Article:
In May, Turkey and Brazil brokered a fuel-swap deal with Tehran that would have seen Iran ship much of its low-enriched uranium to Turkey in return for nuclear fuel rods needed for a medical research reactor. Western nations rejected the deal and backed a fourth round of U.N. sanctions against Iran on June 9. Both Turkey and Brazil voted against the sanctions.

“Turkey’s position is very clear: We are against nuclear weaponry systems, but we are in favor of peaceful nuclear technology and [think] all the countries have the right to have peaceful nuclear energy,” Davutoğlu said in the meeting, adding that it was the responsibility of all countries to prevent the proliferation of nuclear arms. “[This] is the line where negotiations should continue.”

The Turkish foreign minister called for an agreement for Iran to assure that it is running its nuclear program for peaceful purposes, saying the proper mechanism could also be found in the talks. “We hope that this will be achieved,” he said.

His Russian counterpart, Lavrov, said it was important other issues apart from Iran’s nuclear program, such as the removal of sanctions against Tehran and regional cooperation issues, be on the agenda of the Jan. 21 to 22 talks as well. “We hope we will get a positive result from the talks,” the top Russian diplomat said.

“The P5+1 have presented to Iran some time ago an elaborate effort, which includes as a centerpiece the resolution of the nuclear issue through Iranian full cooperation with the IAEA [International Atomic Energy Agency], including Iran joining an additional protocol and some other mechanisms, not strictly obligatory, but which should be required given the history of the Iranian nuclear issue,” Lavrov said.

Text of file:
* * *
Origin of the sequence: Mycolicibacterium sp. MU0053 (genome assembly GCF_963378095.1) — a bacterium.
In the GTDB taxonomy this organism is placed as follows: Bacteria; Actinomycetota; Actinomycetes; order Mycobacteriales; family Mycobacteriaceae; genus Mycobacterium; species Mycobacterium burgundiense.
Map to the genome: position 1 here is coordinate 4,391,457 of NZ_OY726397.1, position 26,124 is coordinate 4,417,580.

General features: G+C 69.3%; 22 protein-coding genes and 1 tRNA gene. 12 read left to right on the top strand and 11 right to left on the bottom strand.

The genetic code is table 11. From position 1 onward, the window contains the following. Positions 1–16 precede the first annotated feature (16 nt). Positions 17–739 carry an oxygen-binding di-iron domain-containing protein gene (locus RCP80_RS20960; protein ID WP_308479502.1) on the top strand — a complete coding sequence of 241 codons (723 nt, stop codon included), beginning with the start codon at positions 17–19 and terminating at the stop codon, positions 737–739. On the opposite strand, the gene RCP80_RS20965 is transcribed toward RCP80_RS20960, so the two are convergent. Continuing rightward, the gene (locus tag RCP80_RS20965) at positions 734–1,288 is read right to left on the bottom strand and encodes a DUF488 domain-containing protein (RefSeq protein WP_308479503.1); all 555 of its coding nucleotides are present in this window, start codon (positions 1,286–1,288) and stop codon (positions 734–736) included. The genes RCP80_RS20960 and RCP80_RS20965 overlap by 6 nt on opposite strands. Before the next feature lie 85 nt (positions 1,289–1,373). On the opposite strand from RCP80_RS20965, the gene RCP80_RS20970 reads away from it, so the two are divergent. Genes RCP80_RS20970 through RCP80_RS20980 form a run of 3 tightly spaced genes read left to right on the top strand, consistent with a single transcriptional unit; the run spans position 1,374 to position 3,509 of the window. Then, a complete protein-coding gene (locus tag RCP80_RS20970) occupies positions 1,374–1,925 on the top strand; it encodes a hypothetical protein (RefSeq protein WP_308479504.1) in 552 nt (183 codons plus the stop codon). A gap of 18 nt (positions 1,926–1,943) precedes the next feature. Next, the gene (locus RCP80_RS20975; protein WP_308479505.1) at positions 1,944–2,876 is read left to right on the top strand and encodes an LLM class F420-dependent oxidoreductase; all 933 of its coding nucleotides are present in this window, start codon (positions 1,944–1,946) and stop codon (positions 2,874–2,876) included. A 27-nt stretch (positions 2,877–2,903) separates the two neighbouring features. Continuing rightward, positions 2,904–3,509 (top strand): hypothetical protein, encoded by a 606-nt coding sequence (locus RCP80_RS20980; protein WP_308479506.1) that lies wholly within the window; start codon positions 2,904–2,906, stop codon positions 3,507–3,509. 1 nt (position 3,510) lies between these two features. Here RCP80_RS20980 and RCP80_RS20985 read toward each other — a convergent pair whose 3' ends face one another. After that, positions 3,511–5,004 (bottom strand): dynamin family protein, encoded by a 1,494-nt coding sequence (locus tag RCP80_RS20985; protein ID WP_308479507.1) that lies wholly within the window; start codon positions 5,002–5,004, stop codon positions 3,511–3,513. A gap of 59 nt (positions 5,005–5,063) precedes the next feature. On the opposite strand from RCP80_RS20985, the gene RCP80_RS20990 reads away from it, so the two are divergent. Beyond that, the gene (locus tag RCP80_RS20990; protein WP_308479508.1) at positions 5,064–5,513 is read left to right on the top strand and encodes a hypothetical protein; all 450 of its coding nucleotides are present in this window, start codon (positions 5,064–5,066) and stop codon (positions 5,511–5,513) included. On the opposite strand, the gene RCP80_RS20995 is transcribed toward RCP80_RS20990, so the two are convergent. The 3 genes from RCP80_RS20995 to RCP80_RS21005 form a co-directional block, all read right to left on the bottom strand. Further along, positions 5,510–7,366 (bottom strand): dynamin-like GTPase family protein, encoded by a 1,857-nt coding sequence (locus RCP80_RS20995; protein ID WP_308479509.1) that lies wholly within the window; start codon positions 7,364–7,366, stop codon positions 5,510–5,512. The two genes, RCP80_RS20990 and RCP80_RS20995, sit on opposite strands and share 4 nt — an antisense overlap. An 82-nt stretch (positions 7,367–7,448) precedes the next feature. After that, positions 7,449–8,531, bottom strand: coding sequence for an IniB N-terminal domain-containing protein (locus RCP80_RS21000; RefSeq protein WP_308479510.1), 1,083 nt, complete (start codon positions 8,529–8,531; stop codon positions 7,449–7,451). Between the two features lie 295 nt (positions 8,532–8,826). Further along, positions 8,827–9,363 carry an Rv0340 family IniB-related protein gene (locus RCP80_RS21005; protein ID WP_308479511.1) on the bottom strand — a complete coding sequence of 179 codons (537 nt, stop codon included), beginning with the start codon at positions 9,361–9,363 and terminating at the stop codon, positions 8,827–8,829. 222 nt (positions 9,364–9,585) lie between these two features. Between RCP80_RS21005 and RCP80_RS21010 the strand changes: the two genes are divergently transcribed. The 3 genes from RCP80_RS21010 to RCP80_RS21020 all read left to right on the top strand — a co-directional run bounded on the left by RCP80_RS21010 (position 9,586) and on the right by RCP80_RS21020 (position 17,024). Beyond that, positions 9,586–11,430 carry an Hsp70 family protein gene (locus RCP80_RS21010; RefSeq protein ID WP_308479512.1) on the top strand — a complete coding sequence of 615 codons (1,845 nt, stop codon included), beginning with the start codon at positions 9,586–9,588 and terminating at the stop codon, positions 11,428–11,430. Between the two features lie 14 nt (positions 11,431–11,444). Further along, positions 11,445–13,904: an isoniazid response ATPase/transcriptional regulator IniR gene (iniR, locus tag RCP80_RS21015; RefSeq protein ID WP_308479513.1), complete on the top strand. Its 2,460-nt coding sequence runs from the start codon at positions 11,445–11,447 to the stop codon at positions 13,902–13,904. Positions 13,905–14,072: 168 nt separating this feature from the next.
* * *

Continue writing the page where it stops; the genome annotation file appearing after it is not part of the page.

He added that the offer also included positive incentives that would be engaged if Iran cooperated, including a proposal for cooperation on security issues, taking into account the legitimate security concerns of Iran and of all other countries in the region.

According to Lavrov, the offer also stated that when IAEA reports the Iranian nuclear program has been found peaceful, Iran would have absolutely the same right as any other non-nuclear member of the Nuclear Non-Proliferation Treaty, which includes the possibility to enrich uranium for fuel purposes. He also stressed the importance of considering lifting sanctions against Iran. “[Russia] never supported unilateral sanctions,” he said, adding that sanctions undermined confidence among parties as well.

Western powers suspect that Iran wants to use its uranium-enrichment activities to build a nuclear bomb. Tehran denies the charge, insisting its program is a peaceful effort to produce nuclear energy.

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  1. Simon said:

    When was the last time our “big brother” Russia acknowledged the Armenian genocide? (So long ago no one remembers).

    How much Armenian vital industry is Russia going to continue to grab so it can control Armenia totally?
    (All it can get, for as cheap as it can get).

    Has Russia ever apologized to Armenians for giving parts of Western Armenia to Turkey, and for giving Artsakh and Nakhichevan to Azerbaijan? (Russia, like Turkey, never apologizes).